On May 6, the media was full of warnings about an immediately pending cyberattack called “OpUSA.” Homeland Security said “The attacks will likely result in limited disruptions and mostly consistent of nuisance-level attacks against publicly accessible web pages and possibly data exploitation.”
9:07 AM, Mar 8, 2013 • By KEN JENSEN
Since the hacking of the New York Times, the Wall Street Journal, the Washington Post, etc., and the Mandiant revelations about China’s PLA Unit 61398, the media and Internet have exploded with talk of our reaching a “tipping point” in cybersecurity (or not, depending on the point of view). We’re, in fact, long past the “tipping point”: what Mandiant had to say about Chinese hacking was actually old news to those who follow things cyber.
9:16 PM, Feb 12, 2013 • By DANIEL HALPER
At tonight's State of the Union Address, President Obama will announce that he has signed a cyber security executive order.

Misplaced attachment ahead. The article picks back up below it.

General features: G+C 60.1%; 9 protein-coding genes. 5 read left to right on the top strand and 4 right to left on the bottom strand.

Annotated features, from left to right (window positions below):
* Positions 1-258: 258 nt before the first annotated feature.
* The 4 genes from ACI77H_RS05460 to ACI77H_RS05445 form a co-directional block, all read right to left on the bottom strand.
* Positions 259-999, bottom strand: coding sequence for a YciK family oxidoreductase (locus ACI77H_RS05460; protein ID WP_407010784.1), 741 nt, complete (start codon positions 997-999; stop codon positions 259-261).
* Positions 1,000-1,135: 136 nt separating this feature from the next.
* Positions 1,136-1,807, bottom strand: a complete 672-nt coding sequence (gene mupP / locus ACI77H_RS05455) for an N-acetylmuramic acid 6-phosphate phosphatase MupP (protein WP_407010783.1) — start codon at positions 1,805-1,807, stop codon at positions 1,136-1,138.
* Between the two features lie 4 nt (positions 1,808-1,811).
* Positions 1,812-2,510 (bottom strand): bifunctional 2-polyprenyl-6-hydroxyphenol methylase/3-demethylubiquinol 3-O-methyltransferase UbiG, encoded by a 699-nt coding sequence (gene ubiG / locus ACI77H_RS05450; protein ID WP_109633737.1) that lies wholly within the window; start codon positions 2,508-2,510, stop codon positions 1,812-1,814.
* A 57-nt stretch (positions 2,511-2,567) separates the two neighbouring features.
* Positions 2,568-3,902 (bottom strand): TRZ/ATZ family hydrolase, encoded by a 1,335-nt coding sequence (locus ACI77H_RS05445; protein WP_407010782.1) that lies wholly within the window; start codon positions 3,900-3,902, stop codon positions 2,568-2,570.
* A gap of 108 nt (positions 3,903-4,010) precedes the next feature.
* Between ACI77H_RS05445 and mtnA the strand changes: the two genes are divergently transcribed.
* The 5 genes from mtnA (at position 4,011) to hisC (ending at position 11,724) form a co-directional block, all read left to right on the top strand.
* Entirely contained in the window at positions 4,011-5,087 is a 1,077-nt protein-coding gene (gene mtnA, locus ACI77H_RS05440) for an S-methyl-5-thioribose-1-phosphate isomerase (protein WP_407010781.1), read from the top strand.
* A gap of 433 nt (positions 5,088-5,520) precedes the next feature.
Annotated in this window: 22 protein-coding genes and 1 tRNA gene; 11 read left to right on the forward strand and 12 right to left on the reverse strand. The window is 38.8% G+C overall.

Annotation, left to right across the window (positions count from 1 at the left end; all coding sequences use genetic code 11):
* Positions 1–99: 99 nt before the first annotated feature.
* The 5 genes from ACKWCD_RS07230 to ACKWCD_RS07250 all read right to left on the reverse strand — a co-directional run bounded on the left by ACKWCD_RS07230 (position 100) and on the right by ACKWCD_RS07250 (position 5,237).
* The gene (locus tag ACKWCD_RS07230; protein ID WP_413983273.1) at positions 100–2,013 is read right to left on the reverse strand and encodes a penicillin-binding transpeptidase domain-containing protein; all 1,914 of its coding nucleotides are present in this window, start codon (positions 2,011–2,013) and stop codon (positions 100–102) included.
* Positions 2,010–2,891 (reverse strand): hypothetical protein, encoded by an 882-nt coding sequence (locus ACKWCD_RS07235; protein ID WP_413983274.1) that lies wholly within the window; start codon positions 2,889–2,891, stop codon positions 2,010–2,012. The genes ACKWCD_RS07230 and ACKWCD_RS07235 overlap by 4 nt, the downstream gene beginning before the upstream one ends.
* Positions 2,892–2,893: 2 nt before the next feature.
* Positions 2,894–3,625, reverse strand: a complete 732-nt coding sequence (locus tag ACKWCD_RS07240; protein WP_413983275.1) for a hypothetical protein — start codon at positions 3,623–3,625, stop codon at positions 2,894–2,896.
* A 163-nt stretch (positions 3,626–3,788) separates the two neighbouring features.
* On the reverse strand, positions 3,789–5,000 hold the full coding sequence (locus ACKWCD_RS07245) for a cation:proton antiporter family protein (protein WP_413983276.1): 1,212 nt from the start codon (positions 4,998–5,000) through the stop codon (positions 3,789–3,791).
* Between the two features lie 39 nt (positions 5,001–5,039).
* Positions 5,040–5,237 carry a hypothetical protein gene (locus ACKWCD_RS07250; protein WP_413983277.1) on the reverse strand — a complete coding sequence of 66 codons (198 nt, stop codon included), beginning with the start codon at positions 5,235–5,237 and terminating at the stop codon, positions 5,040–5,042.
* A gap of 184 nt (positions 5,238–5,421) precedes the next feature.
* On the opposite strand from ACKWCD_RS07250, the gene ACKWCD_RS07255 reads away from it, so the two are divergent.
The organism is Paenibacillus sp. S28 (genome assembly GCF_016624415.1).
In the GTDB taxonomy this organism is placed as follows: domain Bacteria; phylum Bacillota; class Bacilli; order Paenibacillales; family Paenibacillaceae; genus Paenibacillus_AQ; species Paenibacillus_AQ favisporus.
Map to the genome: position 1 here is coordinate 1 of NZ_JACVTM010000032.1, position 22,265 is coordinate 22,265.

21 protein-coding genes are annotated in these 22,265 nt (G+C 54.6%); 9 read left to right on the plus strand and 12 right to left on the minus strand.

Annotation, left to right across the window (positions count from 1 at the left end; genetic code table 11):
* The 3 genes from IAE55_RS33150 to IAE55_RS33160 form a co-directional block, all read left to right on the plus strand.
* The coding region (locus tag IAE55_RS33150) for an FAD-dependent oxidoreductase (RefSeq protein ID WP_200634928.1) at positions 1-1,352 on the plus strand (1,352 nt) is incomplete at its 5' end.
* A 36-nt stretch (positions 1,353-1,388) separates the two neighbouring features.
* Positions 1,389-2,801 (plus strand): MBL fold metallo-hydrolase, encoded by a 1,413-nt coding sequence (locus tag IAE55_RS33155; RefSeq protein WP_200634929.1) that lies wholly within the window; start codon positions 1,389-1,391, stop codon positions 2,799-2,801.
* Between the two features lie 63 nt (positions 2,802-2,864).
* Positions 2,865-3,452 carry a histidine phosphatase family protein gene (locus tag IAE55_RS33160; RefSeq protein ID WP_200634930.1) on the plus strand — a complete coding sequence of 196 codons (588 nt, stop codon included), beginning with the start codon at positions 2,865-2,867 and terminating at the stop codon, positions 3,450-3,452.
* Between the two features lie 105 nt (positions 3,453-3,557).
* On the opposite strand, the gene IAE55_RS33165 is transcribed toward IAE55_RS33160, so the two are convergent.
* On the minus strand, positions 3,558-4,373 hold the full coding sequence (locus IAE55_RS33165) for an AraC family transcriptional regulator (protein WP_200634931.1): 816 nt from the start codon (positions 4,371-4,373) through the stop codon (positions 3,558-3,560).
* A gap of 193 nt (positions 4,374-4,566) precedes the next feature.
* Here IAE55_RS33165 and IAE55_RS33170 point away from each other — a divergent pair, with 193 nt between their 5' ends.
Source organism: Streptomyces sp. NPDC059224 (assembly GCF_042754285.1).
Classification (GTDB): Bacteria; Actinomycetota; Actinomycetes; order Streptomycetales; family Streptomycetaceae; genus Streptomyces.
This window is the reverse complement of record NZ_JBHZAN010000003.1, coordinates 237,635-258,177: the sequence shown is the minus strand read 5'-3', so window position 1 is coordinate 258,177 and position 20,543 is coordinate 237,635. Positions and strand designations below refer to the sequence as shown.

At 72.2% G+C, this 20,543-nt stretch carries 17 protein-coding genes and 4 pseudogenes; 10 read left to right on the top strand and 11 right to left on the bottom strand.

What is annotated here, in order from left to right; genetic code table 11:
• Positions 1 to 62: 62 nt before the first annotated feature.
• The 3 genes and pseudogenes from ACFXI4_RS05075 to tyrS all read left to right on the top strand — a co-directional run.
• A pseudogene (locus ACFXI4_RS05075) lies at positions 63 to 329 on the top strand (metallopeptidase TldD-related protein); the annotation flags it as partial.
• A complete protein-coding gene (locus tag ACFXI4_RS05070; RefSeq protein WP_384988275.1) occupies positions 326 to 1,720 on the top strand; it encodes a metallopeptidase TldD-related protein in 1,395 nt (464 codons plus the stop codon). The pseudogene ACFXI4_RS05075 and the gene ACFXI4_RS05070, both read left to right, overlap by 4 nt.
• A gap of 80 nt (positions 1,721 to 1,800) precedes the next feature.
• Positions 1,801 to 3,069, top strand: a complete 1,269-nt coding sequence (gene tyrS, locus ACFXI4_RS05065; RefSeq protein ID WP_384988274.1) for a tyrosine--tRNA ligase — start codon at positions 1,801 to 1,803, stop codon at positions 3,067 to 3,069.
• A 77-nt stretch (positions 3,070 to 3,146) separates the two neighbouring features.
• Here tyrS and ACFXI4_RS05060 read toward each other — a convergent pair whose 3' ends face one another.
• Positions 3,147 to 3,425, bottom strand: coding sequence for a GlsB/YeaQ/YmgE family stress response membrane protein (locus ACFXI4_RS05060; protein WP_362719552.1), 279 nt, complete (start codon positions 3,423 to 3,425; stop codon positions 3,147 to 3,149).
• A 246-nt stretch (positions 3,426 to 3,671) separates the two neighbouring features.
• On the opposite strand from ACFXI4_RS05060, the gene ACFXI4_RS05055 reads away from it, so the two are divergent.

Webcraft as spycraft.Jun 11, 2012, Vol. 17, No. 37 • By JONATHAN V. LAST
Last April, the Iranian Oil Ministry and the National Iranian Oil Company noticed a problem with some of their computers: A small number of machines were spontaneously erasing themselves. Spooked by the recent Stuxnet attack, which had wrecked centrifuges in their nuclear labs, the Iranians suspected a piece of computer malware was to blame. They went to the United Nations’ International Telecommunications Union and asked for help.
3:05 PM, Jun 1, 2012 • By DANIEL HALPER
Elliott Abrams is rightly and eloquently outraged about this morning's New York Times article, which features Obama administration officials discussing sensitive and classified national security matters, for the sake of making the president look tough. The leakers—none of whom "would allow their names to be used because the effort remains highly classified, and parts of it continue to this day"—did no favor to our national security, or to efforts to stop Iran's nuclear program.